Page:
A rotating panel of experts from the worlds of philosophy, psychology and religion offer their perspective on the dilemmas that come with living in Southern California.

Compiled by JOHN DART, Times staff writer

Today's question: Each year you get a Christmas gift--not expensive but a purchased present nonetheless--from a casual business friend, or a distant relative you rarely see, or someone who feels beholden to you (an employee or a student). To your regret, you have reciprocated the last few years, but now wish to end the exchange. Is simply not sending a gift in return the best solution?

Father Thomas P. Rausch

Chair, theological studies, Loyola Marymount University

Exchanging gifts should be a sign of a personal relationship. Those whose gifts are an expression of a business relationship or personal indebtedness don't usually expect a gift in return. Not sending a gift in these cases should be understood, even if you have done so in the past. Sometimes a Christmas letter can take the place of a gift. Whatever one does, a gift received should always be acknowledged with a thank you note. Good manners are in short supply today.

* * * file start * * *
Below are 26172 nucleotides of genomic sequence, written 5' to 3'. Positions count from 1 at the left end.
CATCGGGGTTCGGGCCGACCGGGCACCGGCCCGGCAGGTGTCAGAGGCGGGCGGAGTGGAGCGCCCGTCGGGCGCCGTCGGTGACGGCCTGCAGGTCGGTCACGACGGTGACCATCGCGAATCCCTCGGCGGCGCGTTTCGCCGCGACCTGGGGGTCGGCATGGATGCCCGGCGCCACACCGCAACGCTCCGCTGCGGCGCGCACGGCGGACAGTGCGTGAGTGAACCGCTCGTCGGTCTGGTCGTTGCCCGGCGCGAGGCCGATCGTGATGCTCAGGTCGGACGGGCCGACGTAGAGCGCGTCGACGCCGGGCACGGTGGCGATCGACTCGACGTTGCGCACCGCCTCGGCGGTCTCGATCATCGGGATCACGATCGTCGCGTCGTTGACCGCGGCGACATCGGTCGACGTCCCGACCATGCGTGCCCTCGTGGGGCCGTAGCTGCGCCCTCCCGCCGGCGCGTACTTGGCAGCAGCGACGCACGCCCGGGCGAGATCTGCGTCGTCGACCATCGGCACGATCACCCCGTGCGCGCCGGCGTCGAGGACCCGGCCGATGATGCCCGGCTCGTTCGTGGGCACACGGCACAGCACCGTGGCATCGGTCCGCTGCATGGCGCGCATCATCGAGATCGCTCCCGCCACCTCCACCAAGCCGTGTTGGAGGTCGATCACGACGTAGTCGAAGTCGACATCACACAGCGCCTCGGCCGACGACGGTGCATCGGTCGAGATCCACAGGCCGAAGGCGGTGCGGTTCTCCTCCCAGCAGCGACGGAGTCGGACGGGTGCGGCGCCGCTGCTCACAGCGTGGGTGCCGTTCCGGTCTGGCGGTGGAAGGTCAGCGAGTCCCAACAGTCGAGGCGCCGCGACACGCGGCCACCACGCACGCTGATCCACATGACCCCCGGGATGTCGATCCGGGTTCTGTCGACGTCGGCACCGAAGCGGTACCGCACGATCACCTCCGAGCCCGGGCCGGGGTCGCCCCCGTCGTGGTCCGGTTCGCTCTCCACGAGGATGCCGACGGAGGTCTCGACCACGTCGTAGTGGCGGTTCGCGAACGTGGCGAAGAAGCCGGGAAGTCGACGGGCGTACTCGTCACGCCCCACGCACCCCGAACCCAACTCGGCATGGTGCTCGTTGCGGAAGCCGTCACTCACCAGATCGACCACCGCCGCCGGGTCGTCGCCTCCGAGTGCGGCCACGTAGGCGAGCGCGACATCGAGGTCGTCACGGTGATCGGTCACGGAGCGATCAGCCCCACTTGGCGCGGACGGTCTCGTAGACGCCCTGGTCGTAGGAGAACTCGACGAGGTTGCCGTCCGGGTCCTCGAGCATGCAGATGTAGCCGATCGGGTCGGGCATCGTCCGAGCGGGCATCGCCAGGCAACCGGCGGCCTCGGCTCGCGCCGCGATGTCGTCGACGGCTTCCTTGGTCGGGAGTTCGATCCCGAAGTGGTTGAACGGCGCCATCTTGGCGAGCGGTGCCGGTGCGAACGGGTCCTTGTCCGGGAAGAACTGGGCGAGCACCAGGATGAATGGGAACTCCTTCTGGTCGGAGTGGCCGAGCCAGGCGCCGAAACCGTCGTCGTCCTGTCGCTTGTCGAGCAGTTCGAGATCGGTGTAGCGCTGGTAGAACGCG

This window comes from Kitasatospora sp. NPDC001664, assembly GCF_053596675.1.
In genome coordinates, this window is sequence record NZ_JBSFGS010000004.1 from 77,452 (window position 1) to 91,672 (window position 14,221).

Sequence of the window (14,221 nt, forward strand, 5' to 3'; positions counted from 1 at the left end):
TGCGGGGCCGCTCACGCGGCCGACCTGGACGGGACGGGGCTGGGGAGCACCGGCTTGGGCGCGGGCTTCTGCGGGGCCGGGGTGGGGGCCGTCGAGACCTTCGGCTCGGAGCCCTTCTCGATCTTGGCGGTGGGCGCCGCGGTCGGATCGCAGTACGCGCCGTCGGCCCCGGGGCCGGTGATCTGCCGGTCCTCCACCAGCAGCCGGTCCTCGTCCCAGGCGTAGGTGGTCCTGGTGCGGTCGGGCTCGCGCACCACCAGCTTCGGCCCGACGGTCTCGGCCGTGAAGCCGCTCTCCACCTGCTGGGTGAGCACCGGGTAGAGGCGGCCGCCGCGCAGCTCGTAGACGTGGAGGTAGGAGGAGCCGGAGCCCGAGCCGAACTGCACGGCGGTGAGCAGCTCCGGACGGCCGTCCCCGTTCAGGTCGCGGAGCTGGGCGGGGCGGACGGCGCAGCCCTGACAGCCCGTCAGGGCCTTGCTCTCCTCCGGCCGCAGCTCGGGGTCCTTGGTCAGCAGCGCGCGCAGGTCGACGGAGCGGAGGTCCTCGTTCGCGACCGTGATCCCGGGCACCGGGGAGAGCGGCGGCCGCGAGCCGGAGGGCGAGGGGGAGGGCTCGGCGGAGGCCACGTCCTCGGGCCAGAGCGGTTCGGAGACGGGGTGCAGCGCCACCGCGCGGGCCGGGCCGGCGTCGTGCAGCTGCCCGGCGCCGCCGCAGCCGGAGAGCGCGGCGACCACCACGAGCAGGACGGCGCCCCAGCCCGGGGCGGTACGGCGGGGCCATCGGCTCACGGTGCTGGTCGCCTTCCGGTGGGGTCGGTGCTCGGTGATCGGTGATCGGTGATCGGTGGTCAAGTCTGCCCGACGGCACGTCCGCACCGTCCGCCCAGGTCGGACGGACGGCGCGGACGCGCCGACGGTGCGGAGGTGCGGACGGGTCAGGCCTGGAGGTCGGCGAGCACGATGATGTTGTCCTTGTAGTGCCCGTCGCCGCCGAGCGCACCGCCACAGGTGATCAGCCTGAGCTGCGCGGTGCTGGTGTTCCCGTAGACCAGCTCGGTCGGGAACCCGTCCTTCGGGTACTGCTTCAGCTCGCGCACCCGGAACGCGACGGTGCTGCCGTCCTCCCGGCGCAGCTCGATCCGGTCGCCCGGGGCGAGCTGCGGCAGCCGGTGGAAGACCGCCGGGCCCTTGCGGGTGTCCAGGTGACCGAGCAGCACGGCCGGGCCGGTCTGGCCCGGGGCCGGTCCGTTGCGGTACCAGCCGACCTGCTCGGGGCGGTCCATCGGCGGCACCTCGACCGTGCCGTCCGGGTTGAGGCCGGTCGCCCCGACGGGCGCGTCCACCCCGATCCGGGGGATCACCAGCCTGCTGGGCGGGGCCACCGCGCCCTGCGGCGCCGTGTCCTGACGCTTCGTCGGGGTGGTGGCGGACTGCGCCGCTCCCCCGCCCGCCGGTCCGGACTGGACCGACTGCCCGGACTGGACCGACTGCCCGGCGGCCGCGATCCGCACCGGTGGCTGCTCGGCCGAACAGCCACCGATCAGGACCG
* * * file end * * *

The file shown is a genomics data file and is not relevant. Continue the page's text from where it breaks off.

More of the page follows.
The Rev. Ignacio Castuera

Pastor, North Glendale United Methodist Church

This is a wonderful opportunity to expand the circle of concern of our casual friends and distant relatives to include causes and organizations that need support not only during the holidays but throughout the year. It would be best to send a card indicating that this year you are sending a gift to organization X, describing the nature of the agency and urging the recipient to contribute to similar causes. A list of agencies could also be included.

Donald E. Miller

Professor of religion, USC, and director of the Center for Religion and Civic Culture

Several years ago our family decided to abandon the commercialism of Christmas and instead to give relatives a gift that we purchased at the "alternative Christmas market" at our church. Rather than giving them a redundant cookbook, we instead purchased--in their name--a dozen chickens or 10 polio vaccinations from a charitable organization that made them available in a Third World country. Extending the "alternative Christmas" concept to business colleagues and distant friends will make a statement about your values to those individuals. More than likely it will create a conversation about the meaning of gift-giving that would be more substantive than that arising from the awkward refusal to reciprocate their present to you.

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